There can be times when mistakes are made in any workplace. These mishaps can range from basic typos in emails to sending the wrong information to a client, or worse, sending confidential information to the wrong client. Even the finest staff can become startled and flustered, regardless of the enormity of the blunder.
Our minds go into overdrive attempting to come up with the most logical answer in such a situation. As a result, the unhealthy blame game begins. Workplace practices that are harmful to our health can have a negative impact on our productivity. It’s critical to understand why this occurs so you can avoid the blame game impacting your work productivity.
When discussions about mistakes devolve into blaming sessions, they become ineffective. Rather than listening, everyone becomes defensive and less forthcoming with information that could put them in even more danger. When someone starts striving to prove someone else did something wrong and the focus changes to accusations, you know the talk has gotten off track. Companies that place a premium on blame make their employees fearful of taking chances and trying new approaches. Because people hide behind business rules and regulations, this can lead to missed possibilities for progress.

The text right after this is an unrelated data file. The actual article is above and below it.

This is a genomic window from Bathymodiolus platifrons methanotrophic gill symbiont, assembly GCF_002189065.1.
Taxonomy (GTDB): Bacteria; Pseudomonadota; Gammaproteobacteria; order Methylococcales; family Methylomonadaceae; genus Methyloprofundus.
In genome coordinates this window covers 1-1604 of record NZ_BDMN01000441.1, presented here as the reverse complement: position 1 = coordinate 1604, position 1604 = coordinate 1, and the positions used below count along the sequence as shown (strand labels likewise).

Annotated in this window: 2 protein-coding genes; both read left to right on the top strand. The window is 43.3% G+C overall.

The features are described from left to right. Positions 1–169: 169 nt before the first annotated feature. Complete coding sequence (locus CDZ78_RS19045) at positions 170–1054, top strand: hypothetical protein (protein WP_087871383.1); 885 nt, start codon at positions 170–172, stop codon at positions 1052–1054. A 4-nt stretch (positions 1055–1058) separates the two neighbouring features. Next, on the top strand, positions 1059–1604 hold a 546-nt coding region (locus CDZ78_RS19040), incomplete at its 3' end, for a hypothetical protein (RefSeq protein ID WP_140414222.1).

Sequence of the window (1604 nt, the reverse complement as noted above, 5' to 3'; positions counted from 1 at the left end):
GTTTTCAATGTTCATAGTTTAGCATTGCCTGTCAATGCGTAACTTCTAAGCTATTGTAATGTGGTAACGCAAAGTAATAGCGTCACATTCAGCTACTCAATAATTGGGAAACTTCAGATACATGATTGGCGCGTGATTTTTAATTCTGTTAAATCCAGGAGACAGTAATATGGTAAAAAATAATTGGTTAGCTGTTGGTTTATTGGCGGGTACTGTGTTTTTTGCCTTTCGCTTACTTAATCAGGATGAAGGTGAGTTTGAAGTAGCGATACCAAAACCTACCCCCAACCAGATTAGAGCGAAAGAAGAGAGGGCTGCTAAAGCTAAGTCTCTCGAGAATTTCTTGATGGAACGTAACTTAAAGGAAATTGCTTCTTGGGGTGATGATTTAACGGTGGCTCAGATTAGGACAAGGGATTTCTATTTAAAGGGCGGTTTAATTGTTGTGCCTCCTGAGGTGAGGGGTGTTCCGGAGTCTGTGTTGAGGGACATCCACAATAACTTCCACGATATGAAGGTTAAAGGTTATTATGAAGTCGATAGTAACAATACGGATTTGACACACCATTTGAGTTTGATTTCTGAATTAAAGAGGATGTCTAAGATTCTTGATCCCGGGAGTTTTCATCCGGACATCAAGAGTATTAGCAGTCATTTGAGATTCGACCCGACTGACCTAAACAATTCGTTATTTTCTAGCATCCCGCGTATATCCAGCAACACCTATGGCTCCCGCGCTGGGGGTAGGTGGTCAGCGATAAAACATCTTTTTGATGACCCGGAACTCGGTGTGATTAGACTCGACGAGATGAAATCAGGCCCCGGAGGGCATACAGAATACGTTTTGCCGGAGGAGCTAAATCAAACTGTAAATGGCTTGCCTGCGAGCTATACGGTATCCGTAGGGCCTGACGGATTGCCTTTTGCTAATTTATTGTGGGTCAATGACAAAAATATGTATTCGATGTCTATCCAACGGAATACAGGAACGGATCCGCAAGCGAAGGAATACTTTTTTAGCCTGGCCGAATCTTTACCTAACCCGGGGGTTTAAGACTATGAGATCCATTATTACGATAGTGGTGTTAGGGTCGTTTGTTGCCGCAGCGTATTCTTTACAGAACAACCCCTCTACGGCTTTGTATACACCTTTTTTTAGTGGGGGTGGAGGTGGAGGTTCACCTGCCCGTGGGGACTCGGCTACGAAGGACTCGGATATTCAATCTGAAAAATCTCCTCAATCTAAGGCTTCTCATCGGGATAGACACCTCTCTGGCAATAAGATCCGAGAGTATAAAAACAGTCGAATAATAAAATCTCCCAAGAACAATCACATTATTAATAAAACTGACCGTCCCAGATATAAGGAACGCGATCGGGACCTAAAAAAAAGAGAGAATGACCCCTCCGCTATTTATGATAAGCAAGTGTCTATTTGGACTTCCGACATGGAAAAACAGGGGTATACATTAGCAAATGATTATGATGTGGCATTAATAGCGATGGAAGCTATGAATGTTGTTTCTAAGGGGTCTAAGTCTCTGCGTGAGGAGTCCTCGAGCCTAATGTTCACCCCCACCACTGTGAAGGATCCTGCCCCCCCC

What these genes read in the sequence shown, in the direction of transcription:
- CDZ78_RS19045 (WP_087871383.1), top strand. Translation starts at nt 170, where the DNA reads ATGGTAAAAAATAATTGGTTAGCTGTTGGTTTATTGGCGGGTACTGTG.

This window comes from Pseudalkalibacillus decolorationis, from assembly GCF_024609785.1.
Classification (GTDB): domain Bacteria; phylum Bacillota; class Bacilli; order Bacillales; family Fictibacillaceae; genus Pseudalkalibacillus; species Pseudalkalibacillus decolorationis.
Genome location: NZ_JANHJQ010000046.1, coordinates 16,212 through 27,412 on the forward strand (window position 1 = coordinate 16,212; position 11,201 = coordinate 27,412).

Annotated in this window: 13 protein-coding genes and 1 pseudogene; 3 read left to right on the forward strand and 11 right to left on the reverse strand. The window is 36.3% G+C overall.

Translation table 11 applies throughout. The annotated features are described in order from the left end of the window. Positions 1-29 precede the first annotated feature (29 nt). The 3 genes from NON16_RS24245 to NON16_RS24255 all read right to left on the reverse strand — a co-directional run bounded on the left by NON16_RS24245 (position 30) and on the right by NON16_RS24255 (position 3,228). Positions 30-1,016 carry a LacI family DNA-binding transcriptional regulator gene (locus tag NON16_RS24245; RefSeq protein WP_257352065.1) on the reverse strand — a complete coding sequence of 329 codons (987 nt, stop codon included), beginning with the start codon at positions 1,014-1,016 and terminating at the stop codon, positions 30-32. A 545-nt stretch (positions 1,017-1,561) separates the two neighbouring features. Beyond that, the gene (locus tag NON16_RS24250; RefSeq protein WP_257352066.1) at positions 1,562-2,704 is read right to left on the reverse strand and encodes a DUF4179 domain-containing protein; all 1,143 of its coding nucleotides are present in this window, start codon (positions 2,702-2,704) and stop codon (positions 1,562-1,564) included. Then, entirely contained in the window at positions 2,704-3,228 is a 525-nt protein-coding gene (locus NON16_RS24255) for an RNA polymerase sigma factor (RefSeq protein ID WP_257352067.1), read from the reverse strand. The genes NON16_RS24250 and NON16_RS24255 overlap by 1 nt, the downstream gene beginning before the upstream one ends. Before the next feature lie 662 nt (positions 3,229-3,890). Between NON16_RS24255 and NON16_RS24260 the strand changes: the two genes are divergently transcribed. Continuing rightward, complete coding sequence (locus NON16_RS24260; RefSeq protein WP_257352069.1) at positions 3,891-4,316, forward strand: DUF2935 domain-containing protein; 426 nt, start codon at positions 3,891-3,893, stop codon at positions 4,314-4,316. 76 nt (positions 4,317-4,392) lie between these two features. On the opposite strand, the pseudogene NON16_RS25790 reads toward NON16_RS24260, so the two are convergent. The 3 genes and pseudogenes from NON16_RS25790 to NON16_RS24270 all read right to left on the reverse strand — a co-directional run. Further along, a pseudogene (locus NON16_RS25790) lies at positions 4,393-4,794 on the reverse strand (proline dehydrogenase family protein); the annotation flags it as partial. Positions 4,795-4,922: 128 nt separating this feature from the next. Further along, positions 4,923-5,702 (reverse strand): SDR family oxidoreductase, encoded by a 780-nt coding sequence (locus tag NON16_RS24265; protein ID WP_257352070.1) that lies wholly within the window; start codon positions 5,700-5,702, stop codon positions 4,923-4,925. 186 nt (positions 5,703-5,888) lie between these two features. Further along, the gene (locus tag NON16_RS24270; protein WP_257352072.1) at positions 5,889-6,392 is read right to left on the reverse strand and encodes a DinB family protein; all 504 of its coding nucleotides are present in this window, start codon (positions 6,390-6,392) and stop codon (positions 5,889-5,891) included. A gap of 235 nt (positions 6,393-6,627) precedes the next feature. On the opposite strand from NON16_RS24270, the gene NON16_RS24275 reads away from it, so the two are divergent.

Nobody enjoys being blamed or receiving criticism, especially when it is unclear who is to blame. To appear blameless, we can easily blame any unfavorable outcome or occurrence on someone or something else. It’s also tough to forecast certain outcomes. Unpredictable events might be difficult to comprehend or frightening. As a result, it’s much easier to shift the blame.
Consider the various reasons why people do it. By ignoring our own imperfections, it helps us maintain our self-esteem. When we are experiencing unpleasant feelings, it is simpler to focus on others rather than ourselves. We don’t always understand why people act the way they do or why we act the way we do. As a result, we become judgmental.
Biases are created through blaming others. To defend our viewpoint, we accuse others. Biases get in the way, distorting your impression of what happened. Taking sides makes you blind. Blaming is a form of avoidance. It’s far easier to believe that the other person is wrong or wicked than it is to examine our own selves. Rather than sharing blame, you single out one person. And absolve yourself of any responsibility. You become blind when you accuse others.
It’s easier to point the finger at someone else than to accept responsibility for our part in a poor circumstance. Even when we know we are at fault, it is easier to lie and blame someone else. We anticipate things to go our way. We feel betrayed when they don’t. We feel safer when we place blame on someone else.
Things are bound to go wrong every now and again. There will be mistakes made, and difficulties will occur. And, in a workplace where we frequently lead a team, it’s critical to assist team members in avoiding finger pointing. The act of blaming someone for a problem rather than attempting to remedy or solve it is known as finger-pointing. Finger-pointers, by definition, do not attempt to rectify or address the problem; instead, they blame others.